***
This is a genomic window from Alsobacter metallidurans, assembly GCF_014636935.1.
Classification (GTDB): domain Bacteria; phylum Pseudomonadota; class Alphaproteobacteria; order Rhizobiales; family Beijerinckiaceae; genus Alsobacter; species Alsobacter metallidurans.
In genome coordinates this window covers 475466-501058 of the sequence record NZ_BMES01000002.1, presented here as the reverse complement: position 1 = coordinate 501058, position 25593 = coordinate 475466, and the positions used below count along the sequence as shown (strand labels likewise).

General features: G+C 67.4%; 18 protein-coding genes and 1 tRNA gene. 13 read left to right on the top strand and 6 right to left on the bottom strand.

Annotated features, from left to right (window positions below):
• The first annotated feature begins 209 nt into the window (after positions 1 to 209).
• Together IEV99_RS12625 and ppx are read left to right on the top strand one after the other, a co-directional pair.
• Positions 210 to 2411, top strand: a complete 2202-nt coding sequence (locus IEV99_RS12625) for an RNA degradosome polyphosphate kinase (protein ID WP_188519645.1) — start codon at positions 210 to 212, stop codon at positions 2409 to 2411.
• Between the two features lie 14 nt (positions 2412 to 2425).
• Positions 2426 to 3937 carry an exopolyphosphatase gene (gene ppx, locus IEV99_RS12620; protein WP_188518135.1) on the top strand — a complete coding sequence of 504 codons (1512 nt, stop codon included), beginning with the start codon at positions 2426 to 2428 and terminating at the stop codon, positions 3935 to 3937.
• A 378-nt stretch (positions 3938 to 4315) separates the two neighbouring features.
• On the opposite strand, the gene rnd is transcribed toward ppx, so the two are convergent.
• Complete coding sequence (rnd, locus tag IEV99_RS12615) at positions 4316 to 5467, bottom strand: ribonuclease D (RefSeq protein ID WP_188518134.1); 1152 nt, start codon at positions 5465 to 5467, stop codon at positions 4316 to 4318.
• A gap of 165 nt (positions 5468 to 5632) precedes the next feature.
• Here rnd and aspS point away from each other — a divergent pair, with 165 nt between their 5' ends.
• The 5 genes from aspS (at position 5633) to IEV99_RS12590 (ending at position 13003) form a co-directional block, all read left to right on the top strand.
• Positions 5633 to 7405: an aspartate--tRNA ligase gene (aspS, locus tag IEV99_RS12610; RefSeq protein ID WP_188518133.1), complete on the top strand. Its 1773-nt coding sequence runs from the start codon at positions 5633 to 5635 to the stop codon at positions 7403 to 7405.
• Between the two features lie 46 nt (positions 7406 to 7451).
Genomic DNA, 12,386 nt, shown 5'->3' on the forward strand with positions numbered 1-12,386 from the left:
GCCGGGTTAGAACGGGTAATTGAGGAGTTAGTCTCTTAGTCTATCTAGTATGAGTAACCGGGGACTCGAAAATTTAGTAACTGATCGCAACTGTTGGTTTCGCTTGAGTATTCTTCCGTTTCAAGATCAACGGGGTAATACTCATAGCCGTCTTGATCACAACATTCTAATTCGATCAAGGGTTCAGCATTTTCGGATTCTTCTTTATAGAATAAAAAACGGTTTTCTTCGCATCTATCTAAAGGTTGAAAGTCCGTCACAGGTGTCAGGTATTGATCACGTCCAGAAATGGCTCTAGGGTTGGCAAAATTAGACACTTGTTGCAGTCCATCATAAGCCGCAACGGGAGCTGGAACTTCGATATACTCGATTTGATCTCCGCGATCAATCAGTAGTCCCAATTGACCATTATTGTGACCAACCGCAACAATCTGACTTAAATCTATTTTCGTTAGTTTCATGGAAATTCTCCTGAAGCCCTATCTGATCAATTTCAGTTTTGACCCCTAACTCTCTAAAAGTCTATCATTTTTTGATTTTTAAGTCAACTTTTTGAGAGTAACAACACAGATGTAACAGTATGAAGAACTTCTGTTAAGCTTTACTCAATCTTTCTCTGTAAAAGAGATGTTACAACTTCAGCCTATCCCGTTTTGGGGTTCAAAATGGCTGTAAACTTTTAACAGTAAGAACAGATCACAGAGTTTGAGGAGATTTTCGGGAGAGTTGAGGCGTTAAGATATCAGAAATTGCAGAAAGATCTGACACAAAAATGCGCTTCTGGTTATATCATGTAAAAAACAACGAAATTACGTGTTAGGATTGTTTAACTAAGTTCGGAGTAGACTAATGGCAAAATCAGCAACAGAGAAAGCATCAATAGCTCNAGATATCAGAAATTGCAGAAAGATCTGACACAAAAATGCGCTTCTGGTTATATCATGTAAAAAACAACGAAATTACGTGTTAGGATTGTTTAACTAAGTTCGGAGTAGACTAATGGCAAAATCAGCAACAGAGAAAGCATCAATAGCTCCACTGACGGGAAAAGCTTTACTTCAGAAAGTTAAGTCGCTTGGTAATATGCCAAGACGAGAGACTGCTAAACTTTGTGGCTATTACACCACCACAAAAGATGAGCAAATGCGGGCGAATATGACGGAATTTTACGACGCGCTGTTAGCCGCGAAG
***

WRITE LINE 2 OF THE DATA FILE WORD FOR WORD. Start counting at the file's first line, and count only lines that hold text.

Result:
Classification (GTDB): domain Bacteria; phylum Pseudomonadota; class Alphaproteobacteria; order Rhizobiales; family Beijerinckiaceae; genus Alsobacter; species Alsobacter metallidurans.